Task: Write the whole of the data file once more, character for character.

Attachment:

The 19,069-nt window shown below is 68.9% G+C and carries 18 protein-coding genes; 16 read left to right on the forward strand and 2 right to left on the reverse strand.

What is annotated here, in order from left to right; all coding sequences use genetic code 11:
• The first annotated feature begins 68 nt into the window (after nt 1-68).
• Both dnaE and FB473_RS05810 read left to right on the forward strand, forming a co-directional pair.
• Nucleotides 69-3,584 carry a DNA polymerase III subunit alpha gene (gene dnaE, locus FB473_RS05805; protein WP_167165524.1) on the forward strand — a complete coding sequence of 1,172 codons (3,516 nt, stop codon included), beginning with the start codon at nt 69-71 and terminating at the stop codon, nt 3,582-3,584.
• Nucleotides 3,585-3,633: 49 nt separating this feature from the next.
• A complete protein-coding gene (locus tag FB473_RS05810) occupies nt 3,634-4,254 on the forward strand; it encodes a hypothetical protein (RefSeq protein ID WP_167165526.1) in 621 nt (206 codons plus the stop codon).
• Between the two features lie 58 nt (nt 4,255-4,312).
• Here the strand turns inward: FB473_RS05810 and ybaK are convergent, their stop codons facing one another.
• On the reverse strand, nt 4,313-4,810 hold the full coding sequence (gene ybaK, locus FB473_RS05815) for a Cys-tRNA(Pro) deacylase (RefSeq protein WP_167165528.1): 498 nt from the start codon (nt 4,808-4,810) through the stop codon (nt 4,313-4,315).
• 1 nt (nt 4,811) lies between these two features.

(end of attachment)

The 19,069-nt window shown below is 68.9% G+C and carries 18 protein-coding genes; 16 read left to right on the forward strand and 2 right to left on the reverse strand.

What is annotated here, in order from left to right; all coding sequences use genetic code 11:
• The first annotated feature begins 68 nt into the window (after nt 1-68).
• Both dnaE and FB473_RS05810 read left to right on the forward strand, forming a co-directional pair.
• Nucleotides 69-3,584 carry a DNA polymerase III subunit alpha gene (gene dnaE, locus FB473_RS05805; protein WP_167165524.1) on the forward strand — a complete coding sequence of 1,172 codons (3,516 nt, stop codon included), beginning with the start codon at nt 69-71 and terminating at the stop codon, nt 3,582-3,584.
• Nucleotides 3,585-3,633: 49 nt separating this feature from the next.
• A complete protein-coding gene (locus tag FB473_RS05810) occupies nt 3,634-4,254 on the forward strand; it encodes a hypothetical protein (RefSeq protein ID WP_167165526.1) in 621 nt (206 codons plus the stop codon).
• Between the two features lie 58 nt (nt 4,255-4,312).
• Here the strand turns inward: FB473_RS05810 and ybaK are convergent, their stop codons facing one another.
• On the reverse strand, nt 4,313-4,810 hold the full coding sequence (gene ybaK, locus FB473_RS05815) for a Cys-tRNA(Pro) deacylase (RefSeq protein WP_167165528.1): 498 nt from the start codon (nt 4,808-4,810) through the stop codon (nt 4,313-4,315).
• 1 nt (nt 4,811) lies between these two features.